Black regiments were formed in every Union state. While mostly made up of African American soldiers, other minorities served, including Native Americans and Asians, while white Union officers served as commanders. USCT regiments participated in all aspects of the war effort as infantry, cavalry, artillery, and engineers, but often served as rear action garrison troops. USCT regiments served heroically at the Battle of the Crater (Virginia), the Battle of Chaffin’s Farm (Virginia), The Battle of Fort Wagner (South Carolina), and the Battle of Nashville (Tennessee), and were present when the Army of Northern Virginia surrendered at Appomattox. Seven African American sailors and eighteen soldiers received the Medal of Honor for their efforts in the Civil War.
After the war, Congress reorganized the U.S. Army into ten cavalry regiments and forty- five infantry regiments. When the Army pared back to twenty-five regiments of infantry in 1869, the four black infantry regiments were consolidated into two. These regiments, the 24th and 25th, which came to be known as “Buffalo Soldiers,” were posted in the West and Southwest, mainly to battle Native Americans. Buffalo Soldiers would serve in the United States military for the next fifty years, primarily in the Indian Wars of the 1890s, for which thirteen enlisted men and six officers received the Medal of Honor.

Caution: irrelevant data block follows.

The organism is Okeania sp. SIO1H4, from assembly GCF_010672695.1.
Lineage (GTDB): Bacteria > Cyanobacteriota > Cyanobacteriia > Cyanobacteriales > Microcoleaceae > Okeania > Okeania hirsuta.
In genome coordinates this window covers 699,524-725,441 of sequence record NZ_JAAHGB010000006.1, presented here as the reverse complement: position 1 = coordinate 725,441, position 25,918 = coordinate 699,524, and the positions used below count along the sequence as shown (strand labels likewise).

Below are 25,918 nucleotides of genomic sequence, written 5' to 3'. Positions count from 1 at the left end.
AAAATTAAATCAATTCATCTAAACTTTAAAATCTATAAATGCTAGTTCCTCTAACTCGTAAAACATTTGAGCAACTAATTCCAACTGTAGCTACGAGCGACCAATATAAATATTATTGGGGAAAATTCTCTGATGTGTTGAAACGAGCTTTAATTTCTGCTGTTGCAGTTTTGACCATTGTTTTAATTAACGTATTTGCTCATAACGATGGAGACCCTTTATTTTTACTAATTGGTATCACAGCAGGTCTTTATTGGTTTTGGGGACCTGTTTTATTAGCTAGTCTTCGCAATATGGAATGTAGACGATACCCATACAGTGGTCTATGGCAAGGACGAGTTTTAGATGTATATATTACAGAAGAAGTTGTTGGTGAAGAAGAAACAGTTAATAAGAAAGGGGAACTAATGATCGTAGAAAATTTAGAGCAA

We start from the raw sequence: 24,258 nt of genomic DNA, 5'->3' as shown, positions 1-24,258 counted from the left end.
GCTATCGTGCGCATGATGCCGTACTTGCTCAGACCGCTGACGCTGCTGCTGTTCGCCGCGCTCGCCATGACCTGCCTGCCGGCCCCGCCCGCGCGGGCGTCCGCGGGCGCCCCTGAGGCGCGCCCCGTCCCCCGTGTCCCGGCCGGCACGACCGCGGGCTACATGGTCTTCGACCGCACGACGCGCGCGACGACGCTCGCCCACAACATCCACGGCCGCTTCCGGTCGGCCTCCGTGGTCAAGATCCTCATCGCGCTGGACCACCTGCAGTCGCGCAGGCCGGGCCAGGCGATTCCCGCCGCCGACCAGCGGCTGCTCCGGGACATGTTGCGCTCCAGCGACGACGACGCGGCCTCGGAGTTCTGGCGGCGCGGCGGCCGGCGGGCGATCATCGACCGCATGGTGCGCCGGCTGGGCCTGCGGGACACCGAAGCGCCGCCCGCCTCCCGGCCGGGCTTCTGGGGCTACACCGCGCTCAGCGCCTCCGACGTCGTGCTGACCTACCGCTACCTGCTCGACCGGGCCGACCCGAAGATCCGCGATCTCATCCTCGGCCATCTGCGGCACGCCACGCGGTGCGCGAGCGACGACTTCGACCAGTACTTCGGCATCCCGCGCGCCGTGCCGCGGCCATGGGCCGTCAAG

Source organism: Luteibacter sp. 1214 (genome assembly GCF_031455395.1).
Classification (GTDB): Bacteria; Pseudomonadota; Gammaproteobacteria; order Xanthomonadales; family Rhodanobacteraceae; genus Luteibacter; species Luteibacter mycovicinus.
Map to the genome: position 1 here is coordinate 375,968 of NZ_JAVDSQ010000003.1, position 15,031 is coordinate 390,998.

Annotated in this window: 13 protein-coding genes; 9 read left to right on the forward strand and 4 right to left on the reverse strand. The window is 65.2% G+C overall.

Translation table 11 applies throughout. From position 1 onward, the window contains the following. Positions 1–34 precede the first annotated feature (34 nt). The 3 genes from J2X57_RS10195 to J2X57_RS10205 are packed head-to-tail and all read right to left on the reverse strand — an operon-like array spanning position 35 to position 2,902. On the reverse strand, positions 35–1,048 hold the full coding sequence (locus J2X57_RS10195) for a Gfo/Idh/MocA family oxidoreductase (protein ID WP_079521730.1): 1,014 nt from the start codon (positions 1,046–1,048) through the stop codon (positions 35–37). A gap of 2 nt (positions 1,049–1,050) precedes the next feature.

In April 1898, following a period of rising tension over Spanish treatment of native Cubans, the United States declared war on Spain. While the Navy had enough manpower, the Army had only 28,000 men in uniform. Enlistees, volunteers, and National Guard units soon added 220,000 soldiers, including 5,000 African American men, but the only black troops who fought in the Spanish-American War were the Buffalo Soldiers. The bloodiest and most well-known battle in Cuba was the Battle of San Juan Hill, during which, the most difficult fighting fell to the Buffalo Soldiers, five of whom received the Medal of Honor. These regiments would go on to fight with distinction in the Philippine-American War (1899-1903), Mexico and World War I (1916- 1918), and World War II (1944-1945).